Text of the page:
A ‘two-horse’ Smartphone race emerges between Apple and Samsung

Research In Motion’s international sales are slowing and the BlackBerry maker doesn’t have new smartphones for the competitive North American market, say analysts who are keeping expectations low for the company’s quarterly earnings.

MONTREAL — Research In Motion’s international sales are slowing and the BlackBerry maker doesn’t have new smartphones for the competitive North American market, say analysts who are keeping expectations low for the company’s quarterly earnings.

“It’s really come down to a two-horse smartphone race,” William Blair & Co. analyst Anil Doradla said Monday.

“It’s really Samsung and Apple.”

RIM (TSX:RIM) releases its fourth-quarter earnings on Thursday with new CEO Thorsten Heins delivering the results, his first set of quarterly earnings as the chief executive of the Waterloo, Ont., company. Heins took over from co-CEOs Jim Balsillie and Mike Lazaridis in late January.

The Canadian tech company isn’t expected to release its BlackBerry 10 smartphones — the next-generation of BlackBerry smartphones with a new operating system based on the system in PlayBook tablet computer — until later this year.

“There’s no new products,” Doradla said from Chicago. “The current products that are out in the market, we don’t see any traction.”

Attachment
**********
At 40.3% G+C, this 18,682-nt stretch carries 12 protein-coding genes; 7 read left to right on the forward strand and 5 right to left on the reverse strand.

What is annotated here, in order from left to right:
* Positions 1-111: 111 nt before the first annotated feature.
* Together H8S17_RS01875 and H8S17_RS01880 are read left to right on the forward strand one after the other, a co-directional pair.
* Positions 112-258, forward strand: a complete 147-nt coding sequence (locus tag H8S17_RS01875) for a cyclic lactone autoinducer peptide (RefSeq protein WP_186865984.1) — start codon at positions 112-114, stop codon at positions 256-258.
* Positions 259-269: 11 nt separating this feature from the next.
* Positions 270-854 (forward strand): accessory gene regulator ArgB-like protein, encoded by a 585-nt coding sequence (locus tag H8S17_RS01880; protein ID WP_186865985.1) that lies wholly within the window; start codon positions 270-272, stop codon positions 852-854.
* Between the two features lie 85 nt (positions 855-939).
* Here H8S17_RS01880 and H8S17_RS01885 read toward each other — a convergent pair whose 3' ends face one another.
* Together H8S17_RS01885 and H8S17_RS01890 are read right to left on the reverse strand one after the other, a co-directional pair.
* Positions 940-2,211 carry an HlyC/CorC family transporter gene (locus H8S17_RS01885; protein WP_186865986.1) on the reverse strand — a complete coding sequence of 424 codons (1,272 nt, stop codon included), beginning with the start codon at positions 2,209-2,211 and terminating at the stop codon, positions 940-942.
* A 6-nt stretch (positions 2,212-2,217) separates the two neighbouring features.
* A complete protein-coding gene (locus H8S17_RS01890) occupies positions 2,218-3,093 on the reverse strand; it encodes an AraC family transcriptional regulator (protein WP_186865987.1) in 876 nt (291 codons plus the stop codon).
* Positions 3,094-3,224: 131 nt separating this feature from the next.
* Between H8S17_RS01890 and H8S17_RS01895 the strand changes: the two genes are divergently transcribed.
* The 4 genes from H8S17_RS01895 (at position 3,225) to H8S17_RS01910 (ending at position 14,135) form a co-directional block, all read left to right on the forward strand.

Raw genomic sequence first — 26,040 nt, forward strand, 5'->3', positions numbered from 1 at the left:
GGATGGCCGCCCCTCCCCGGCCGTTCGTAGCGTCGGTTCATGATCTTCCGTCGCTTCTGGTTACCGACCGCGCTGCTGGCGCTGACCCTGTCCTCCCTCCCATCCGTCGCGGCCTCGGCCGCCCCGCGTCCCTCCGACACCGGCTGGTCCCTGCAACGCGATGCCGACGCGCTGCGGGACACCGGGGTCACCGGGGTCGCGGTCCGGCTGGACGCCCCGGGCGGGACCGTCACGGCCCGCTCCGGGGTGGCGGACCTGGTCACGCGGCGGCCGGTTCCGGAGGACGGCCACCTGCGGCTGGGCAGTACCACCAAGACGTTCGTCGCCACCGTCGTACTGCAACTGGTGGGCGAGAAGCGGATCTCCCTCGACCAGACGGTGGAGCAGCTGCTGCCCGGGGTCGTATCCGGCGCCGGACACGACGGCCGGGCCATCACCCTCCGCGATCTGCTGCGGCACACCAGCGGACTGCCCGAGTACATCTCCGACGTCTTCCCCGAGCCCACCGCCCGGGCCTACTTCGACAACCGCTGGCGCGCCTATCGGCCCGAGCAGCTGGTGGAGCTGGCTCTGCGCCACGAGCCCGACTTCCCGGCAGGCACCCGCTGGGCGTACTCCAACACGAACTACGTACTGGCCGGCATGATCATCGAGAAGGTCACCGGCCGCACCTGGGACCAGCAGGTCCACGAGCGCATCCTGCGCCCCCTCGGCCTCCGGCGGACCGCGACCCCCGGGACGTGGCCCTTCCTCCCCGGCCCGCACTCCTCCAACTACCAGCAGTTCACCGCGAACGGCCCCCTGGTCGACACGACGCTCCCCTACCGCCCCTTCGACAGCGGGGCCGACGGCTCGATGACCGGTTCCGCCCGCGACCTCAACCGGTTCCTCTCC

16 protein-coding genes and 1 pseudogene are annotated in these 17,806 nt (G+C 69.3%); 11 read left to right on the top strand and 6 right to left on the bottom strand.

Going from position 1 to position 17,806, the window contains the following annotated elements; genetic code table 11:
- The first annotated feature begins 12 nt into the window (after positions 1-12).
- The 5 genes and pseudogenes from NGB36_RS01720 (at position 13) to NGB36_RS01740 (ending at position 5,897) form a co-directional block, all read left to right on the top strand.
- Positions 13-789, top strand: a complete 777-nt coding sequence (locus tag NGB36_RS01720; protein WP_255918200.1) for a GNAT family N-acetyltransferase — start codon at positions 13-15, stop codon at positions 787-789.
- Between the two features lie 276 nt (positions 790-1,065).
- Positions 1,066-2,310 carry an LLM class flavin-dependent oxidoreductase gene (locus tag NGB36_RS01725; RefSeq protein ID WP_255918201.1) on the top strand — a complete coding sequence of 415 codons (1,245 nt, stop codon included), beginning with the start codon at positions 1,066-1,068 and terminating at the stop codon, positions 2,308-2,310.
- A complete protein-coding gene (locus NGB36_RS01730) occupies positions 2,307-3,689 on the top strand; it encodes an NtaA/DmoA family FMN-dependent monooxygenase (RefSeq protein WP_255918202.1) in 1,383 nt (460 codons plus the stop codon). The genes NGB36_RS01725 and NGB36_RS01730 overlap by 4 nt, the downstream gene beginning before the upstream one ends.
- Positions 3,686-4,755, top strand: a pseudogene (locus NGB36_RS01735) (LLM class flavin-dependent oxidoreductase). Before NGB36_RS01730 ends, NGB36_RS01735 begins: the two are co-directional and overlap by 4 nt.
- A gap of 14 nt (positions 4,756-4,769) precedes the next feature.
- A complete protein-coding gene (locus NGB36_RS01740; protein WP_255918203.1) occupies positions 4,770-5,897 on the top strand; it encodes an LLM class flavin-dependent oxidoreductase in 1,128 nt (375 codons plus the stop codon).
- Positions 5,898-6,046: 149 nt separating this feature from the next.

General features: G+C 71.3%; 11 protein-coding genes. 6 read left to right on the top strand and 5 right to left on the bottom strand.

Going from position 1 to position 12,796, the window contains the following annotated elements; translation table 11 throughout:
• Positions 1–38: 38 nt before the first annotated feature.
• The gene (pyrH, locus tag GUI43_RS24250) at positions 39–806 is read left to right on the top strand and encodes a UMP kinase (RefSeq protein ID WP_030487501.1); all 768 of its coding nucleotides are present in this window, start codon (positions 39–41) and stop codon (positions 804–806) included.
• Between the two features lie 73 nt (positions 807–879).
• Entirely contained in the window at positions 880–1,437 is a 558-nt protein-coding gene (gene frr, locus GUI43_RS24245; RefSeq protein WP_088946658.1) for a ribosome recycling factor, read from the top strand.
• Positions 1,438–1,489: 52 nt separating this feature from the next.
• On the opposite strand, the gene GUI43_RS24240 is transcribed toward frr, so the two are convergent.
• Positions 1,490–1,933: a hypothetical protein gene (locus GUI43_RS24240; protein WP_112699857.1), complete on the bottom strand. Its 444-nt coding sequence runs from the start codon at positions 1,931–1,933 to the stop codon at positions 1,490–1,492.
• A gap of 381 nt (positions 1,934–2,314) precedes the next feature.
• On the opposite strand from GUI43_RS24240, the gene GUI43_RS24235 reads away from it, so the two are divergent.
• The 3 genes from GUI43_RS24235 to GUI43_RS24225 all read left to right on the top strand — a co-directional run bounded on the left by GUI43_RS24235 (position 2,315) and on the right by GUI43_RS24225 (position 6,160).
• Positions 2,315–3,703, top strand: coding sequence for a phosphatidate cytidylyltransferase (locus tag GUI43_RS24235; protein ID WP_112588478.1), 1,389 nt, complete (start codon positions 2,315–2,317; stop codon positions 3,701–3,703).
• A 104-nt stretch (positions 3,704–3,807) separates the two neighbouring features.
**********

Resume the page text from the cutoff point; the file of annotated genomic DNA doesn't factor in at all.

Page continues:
A recent report said RIM had been ousted from the top spot in the Canadian smartphone market by Apple’s iPhone. The report said RIM shipped slightly more than two million BlackBerrys last year in Canada, compared with 2.85 million units for Apple.

Doradla said BlackBerrys now are an “after thought” in North American consumers’ minds, adding he doesn’t believe retail staff are pushing BlackBerrys, which is critical for sales.

“It’s that 10-minute interaction that really decides it for people and it’s not there.”

International sales, a growth driver for RIM in recent years, are being challenged by Samsung smartphones that can be bought by consumers overseas for $100 with an iPhone-type experience, Doradla said.

In China, India and Indonesia, a BlackBerry smartphone is more expensive, he said.

UBS analyst Phillip Huang said he expects another tough quarter for RIM.

He estimates that RIM will have shipped 11.5 million smartphones and 375,000 PlayBook tablets in the fourth quarter. RIM has sold the PlayBook at discounts to reduce inventory.

“We continue to expect a tough transition over the next couple of quarters for RIM and remain on the sidelines,” Huang said in a research note.

Analysts’ estimates compiled by Thomson Reuters put revenue at $4.79 billion for the fourth quarter and earnings per share of 91 cents.

That compares to fourth-quarter earnings of $1.78 per diluted share and revenue totalling US$5.56 billion during the quarter a year earlier.

New York-based Jeffries analyst Peter Misek said sales of RIM’s less expensive BlackBerrys have suffered “across geographies” except for Asia.

“We believe RIM’s low-end handset sales trends have continued to deteriorate in North America, Latin America and Europe,” Misek said in a research note.